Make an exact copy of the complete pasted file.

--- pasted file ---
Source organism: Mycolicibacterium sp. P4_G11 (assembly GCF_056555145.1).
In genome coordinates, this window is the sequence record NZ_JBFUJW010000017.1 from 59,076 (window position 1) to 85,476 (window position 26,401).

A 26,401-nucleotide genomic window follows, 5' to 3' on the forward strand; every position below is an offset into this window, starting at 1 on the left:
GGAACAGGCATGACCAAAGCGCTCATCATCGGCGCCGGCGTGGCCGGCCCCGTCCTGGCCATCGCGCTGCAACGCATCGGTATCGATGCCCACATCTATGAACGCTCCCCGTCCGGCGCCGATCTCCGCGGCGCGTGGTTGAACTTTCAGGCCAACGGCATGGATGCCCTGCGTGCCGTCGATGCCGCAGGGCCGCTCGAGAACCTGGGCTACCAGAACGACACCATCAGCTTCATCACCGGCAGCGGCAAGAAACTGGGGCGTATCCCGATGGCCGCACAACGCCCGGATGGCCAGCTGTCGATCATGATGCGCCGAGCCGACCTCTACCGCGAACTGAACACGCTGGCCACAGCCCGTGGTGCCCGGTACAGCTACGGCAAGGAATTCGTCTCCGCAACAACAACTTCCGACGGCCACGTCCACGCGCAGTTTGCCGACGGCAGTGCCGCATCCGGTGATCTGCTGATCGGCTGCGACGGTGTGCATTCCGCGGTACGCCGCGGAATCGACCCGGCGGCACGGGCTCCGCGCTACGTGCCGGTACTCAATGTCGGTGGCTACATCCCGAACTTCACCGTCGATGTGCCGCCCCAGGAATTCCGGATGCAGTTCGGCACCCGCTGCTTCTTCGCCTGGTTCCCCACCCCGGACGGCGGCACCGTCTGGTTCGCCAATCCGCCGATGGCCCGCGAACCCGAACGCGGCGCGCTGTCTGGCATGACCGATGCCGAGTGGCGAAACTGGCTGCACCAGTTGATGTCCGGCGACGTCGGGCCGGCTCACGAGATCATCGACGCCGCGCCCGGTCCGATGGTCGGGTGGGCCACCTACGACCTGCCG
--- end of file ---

Source organism: Mycolicibacterium sp. P4_G11 (assembly GCF_056555145.1).
In genome coordinates, this window is the sequence record NZ_JBFUJW010000017.1 from 59,076 (window position 1) to 85,476 (window position 26,401).

A 26,401-nucleotide genomic window follows, 5' to 3' on the forward strand; every position below is an offset into this window, starting at 1 on the left:
GGAACAGGCATGACCAAAGCGCTCATCATCGGCGCCGGCGTGGCCGGCCCCGTCCTGGCCATCGCGCTGCAACGCATCGGTATCGATGCCCACATCTATGAACGCTCCCCGTCCGGCGCCGATCTCCGCGGCGCGTGGTTGAACTTTCAGGCCAACGGCATGGATGCCCTGCGTGCCGTCGATGCCGCAGGGCCGCTCGAGAACCTGGGCTACCAGAACGACACCATCAGCTTCATCACCGGCAGCGGCAAGAAACTGGGGCGTATCCCGATGGCCGCACAACGCCCGGATGGCCAGCTGTCGATCATGATGCGCCGAGCCGACCTCTACCGCGAACTGAACACGCTGGCCACAGCCCGTGGTGCCCGGTACAGCTACGGCAAGGAATTCGTCTCCGCAACAACAACTTCCGACGGCCACGTCCACGCGCAGTTTGCCGACGGCAGTGCCGCATCCGGTGATCTGCTGATCGGCTGCGACGGTGTGCATTCCGCGGTACGCCGCGGAATCGACCCGGCGGCACGGGCTCCGCGCTACGTGCCGGTACTCAATGTCGGTGGCTACATCCCGAACTTCACCGTCGATGTGCCGCCCCAGGAATTCCGGATGCAGTTCGGCACCCGCTGCTTCTTCGCCTGGTTCCCCACCCCGGACGGCGGCACCGTCTGGTTCGCCAATCCGCCGATGGCCCGCGAACCCGAACGCGGCGCGCTGTCTGGCATGACCGATGCCGAGTGGCGAAACTGGCTGCACCAGTTGATGTCCGGCGACGTCGGGCCGGCTCACGAGATCATCGACGCCGCGCCCGGTCCGATGGTCGGGTGGGCCACCTACGACCTGCCG